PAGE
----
To use this method, activate the Foreground Select Tool from the toolbar, which is accessible by clicking and holding on to the Free Select Tool.

Once the tool is active, click and drag around the object you want to keep to create a rough outline to show GIMP what the foreground is.

Once the rough outline is created, double-click inside the outline you made. This adds a dark blue mask on the background and a light blue mask around your selection, which it deems as the unknown area.

Ensure the Draw Foreground option is set under the Draw Mode in the tool settings.

Then use the brush to paint over the areas you want to keep. You may need to adjust the brush size using [ to decrease the size and ] to increase the size. Try to be as accurate as possible. When you brush over it, the foreground will change back to the original image colors.

Next, switch the Draw Mode to Draw Background.

Repeat the process by bushing over the background areas to show GIMP what to include in the background.

Try to be as accurate as possible when painting over the foreground and background. The background should be covered with the blue mask, and the foreground (the areas you want to keep) must be the original color.

Once you have selected the areas as best as possible, click on Select in the pop-up panel that appeared next to the canvas when you selected the tool.

After a few moments, GIMP will create a selection around the foreground you painted.

You can now continue by removing the background to make it transparent using one of the options in the next step.

Delete the Background or Add a Layer Mask

When you have selected the area you want to keep or delete, you can now make the background transparent. There are two ways to achieve this. You can either delete the background pixels, which is destructive and means you can’t bring the background back later on. 

If you want a non-destructive method, add a layer mask to the background, which hides the pixels. You can leave these hidden or bring the background back later if needed. This method is also useful because you can fix the selection after hiding the background by revealing some of the hidden pixels or hiding more pixels.

Option 1: Press Delete to Remove the Background 

The first method is the simplest, but you can’t bring the background back later. To use this method, ensure you have selected the pixels you want deleted. For instance, the background pixels are selected when using the Fuzzy Select and Select by Color methods.

If you used the Basic selection tools or the foreground selection method, you have the pixels you want to keep selected. In these cases, select the background by going to Select > Invert or using the shortcut Control + I on Windows or Command + I on Mac.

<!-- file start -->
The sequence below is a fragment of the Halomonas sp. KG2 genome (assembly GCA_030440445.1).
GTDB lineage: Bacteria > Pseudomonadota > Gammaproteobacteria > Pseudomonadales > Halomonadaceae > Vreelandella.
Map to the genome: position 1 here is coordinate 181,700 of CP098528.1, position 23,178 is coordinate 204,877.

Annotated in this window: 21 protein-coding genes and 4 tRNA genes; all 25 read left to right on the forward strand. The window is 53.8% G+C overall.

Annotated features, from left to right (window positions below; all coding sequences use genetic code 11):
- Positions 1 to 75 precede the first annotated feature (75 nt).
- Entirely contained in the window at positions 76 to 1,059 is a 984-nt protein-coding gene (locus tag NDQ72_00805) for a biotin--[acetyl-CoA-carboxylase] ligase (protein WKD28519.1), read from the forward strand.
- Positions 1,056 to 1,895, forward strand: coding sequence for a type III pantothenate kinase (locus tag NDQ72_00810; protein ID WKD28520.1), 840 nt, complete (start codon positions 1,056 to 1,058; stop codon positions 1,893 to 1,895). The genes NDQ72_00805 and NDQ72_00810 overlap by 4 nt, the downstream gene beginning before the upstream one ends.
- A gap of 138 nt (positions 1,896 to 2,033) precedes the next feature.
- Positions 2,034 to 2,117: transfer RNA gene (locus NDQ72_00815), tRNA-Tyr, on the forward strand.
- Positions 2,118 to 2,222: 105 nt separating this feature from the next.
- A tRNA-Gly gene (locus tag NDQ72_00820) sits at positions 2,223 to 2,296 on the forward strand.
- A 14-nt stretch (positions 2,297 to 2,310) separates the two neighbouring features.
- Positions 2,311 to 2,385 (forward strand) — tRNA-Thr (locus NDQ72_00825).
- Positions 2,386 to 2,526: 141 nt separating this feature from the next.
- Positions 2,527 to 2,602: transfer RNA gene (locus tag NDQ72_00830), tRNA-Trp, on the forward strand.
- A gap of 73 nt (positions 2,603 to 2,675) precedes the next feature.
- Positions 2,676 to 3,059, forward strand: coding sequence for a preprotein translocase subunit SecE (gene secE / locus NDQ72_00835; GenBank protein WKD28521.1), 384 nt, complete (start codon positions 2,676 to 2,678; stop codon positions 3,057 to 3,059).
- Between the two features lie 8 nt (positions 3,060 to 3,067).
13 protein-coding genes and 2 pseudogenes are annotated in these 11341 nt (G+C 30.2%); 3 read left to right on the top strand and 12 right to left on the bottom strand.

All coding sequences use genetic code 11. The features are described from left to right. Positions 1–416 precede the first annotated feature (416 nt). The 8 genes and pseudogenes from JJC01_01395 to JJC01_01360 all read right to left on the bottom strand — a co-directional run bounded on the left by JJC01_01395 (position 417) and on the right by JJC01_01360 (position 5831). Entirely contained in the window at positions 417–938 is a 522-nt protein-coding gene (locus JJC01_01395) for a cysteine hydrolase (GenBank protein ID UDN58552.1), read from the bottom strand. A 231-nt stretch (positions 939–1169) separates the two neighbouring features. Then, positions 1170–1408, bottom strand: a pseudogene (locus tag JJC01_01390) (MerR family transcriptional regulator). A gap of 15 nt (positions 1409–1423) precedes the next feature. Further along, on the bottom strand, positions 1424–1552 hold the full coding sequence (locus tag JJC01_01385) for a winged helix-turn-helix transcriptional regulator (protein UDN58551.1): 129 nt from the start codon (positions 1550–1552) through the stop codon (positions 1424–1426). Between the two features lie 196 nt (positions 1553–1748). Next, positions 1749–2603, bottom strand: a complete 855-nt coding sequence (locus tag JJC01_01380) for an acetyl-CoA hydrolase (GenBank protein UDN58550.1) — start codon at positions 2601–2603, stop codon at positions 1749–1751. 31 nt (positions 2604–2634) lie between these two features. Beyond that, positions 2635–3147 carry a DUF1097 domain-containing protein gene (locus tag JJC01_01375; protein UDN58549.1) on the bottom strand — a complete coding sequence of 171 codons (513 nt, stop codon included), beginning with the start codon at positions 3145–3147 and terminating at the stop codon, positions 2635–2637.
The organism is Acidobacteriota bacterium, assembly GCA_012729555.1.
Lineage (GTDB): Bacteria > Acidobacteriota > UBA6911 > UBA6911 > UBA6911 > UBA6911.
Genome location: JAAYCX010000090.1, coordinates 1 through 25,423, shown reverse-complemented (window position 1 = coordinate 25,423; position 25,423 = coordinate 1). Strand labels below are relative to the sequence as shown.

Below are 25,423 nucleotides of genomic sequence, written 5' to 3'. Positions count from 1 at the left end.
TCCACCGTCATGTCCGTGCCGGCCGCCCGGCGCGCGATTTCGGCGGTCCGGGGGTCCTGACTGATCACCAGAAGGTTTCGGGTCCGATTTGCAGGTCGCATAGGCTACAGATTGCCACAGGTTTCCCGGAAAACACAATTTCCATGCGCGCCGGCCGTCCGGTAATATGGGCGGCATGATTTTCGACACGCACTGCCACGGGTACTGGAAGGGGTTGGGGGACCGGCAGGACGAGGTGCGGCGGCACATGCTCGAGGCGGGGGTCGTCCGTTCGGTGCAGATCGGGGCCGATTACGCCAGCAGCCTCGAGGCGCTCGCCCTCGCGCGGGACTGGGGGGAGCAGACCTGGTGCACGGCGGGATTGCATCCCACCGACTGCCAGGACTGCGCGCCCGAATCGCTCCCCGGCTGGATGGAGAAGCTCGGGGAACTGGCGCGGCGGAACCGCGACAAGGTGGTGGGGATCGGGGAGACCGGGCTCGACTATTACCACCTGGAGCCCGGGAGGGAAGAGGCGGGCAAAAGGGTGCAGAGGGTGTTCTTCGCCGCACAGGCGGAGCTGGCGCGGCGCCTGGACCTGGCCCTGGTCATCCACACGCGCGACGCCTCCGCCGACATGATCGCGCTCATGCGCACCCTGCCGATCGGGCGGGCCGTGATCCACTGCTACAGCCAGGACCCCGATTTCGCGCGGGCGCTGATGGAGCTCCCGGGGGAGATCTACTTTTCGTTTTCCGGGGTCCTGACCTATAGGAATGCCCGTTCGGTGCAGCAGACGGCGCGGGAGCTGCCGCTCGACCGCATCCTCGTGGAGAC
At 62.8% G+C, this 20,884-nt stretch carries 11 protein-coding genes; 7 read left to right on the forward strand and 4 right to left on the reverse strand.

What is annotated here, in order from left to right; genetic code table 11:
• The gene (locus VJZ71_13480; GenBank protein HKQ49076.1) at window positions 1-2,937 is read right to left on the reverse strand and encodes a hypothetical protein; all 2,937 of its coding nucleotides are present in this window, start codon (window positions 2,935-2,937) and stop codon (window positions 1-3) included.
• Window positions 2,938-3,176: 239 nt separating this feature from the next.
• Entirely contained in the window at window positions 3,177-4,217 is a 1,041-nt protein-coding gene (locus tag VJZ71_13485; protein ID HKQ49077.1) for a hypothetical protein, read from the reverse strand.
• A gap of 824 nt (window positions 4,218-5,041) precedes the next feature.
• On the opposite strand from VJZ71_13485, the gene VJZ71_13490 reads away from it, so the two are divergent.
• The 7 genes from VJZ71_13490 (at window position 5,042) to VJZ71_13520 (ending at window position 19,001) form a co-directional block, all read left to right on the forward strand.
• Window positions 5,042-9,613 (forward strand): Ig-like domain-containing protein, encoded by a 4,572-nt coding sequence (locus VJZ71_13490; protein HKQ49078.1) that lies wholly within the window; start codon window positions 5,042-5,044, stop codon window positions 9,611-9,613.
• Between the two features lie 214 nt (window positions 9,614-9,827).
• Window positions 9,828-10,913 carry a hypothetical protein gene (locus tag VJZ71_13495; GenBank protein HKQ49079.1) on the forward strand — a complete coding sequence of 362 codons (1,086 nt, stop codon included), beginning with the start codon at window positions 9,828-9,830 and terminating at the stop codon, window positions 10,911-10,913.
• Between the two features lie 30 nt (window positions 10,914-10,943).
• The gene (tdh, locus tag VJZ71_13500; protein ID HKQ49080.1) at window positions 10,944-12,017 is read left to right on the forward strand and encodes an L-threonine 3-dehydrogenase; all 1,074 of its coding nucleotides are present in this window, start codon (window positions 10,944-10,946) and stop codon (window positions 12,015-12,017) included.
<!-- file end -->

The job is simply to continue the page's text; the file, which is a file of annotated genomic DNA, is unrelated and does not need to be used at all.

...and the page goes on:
Once you have the correct pixels selected, go to Edit > Clear or press Delete on your keyboard. Then press Control + Shift + A on Windows or Command + Shift + A on Mac to deselect the selection.

The selected pixels will be deleted, leaving you with a transparent background. The checkerboard pattern shows transparency.

Option 2: Add a Layer Mask to Hide the Background Temporarily

The second method uses a layer mask to hide the background pixels. You can have either the background pixels you want to be removed selected or the foreground pixels you want to keep selected.

Once you have the areas selected, select the image layer in the Layers panel. Then, click the Add a Mask button at the bottom of the panel.

In the mask options that appear, click on Selection. Now if you have the foreground pixels that you want to keep selected, then that’s all you need to check. If you have the background pixels that you want hidden selected, then ensure you check the Invert Mask option as well.

Click on Add to create the mask.

The background will turn transparent shown by the checkerboard pattern. Press Control + Shift + A on Windows or Command + Shift + A on Mac to deselect the selection.

If you want to edit the mask, you can do so by ensuring the mask is selected in the layer’s panel. The white border shows that it’s selected.

You can then use the Paintbrush Tool and brush over areas on the image to add them to the mask, which hides those pixels. Or remove areas from the mask that reveal those pixels. Make the foreground color white to remove pixels from the mask, and make the foreground color black to add pixels to the mask.

For instance, I select the Paintbrush Tool (P) and set the foreground to black.

I can then paint over areas where the background remains visible to hide those minor inconsistencies.

You will see the pixels immediately hidden by the mask as you brush over them.

Export the File as a PNG

Once you have a transparent background, you must save the file as a PNG to ensure the background remains transparent. 

To do this, go to File > Export As or use the shortcut Shift + Control + E on Windows or Shift + Command + E on Mac.

Then, in the panel, open the Select File Type menu and select PNG Image from the options. Click on Export to save the image as a PNG.

Leave the export settings as the defaults and click Export again. Your image will now keep the background transparent, and you can add it to other projects without the background.